Why are we going to Korea? Because we like Korean food, want to explore Korean culture, and simply because we just like exploring new cities and countries around the world. I told my friend about my thoughts around this, and he said he got a similar reaction when he told friends and colleagues he was going to India the two times he went. He said everyone just assumed it was for work because why else would he want to visit a country like India?

Maybe I really am a culture snob, but I really just don’t like questions like that when they are aimed at certain places in the world.

Gay pride bake sale

This week, my company is doing a gay pride bake sale, and all proceeds will go to a non profit that supports underprivileged, at-risk LGBT youth. I baked chocolate chip cookies for the bake sale, and this afternoon, I helped man the table in our building lobby to help the cause.

The bake sale is pretty generous: for a $5 donation, you can pretty much take anything you want and as much as you want. We tell this to everyone who comes to the table, and when we told one woman, she was a bit outlandish and said, “Five dollars? That’s a lot of money to ask! I was just going to give a dollar. Forget this!” and left in a huff to the elevator.

A $5 donation, especially when you can take as many baked goods as you please, doesn’t seem like that much to me, especially when you know that 100 percent of the proceeds are going to a good cause. It’s not like we’re charging $5 per cookie.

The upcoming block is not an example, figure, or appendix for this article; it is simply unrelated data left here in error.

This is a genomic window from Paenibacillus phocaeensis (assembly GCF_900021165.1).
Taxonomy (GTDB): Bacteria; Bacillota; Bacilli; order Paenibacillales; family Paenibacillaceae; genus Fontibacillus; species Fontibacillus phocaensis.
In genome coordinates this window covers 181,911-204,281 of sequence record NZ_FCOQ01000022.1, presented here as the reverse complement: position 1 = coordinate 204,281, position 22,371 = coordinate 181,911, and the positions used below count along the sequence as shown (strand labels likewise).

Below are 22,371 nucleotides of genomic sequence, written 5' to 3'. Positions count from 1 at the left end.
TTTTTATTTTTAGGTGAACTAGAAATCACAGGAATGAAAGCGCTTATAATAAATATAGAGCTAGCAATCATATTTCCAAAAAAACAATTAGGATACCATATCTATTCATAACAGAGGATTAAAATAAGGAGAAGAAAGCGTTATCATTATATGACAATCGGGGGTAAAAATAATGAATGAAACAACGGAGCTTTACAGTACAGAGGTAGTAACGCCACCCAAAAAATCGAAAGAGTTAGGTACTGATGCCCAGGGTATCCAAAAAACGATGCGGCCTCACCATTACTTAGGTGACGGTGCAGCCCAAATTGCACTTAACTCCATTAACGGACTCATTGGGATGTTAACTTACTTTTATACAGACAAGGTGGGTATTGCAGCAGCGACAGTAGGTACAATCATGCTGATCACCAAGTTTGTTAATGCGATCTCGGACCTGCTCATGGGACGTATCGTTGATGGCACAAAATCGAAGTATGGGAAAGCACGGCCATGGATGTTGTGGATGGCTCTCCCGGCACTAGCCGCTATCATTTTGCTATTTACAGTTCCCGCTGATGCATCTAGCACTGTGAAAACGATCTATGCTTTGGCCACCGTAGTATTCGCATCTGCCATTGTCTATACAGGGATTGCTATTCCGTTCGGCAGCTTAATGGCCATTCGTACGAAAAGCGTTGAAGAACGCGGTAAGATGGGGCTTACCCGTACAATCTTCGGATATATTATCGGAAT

My mom keeps insisting that I should come home this December. She wants me to spend the whole month at home, “or at least two weeks like you used to,” she said today. She said it would be just like going to Australia and working remotely, except it would be even easier in San Francisco since I have an office I could work out of there.

“Just like going to Australia?” I don’t think so.

“You’ve already gone there for the last four years,” she continued. I could tell she was trying to control her voice and not yell at me. “It’s just not fair. You haven’t come home in December for four years now. Chris can still go there. You can just come here. You have to make it equal between us.”

Well, it seems like I leave and go to Australia for four weeks, but I really only spend about two weeks with Chris’s family. For five days to a week, we’ll usually take a side trip somewhere else, and for the final week, last year we went to Hong Kong. I came home to San Francisco for a week in January and will likely be going for another week in September this year. So, isn’t that two weeks with my family vs. two weeks with his family — sort of?

My family doesn’t even celebrate Christmas, and Chris’s birthday is Christmas day. Why would Chris want to spend his birthday and Christmas with my miserable family? And why would I want to forsake Christmas?


While writing this post, I received the sad news that my cousin’s wife’s dad suddenly passed away. He had been driving in his car along the road when he wasn’t feeling well, so he pulled over and turned the engine off. A sheriff found him hours later and had to break the window open to find out he was gone. He was 72. They are awaiting an autopsy to find out exactly what happened to him.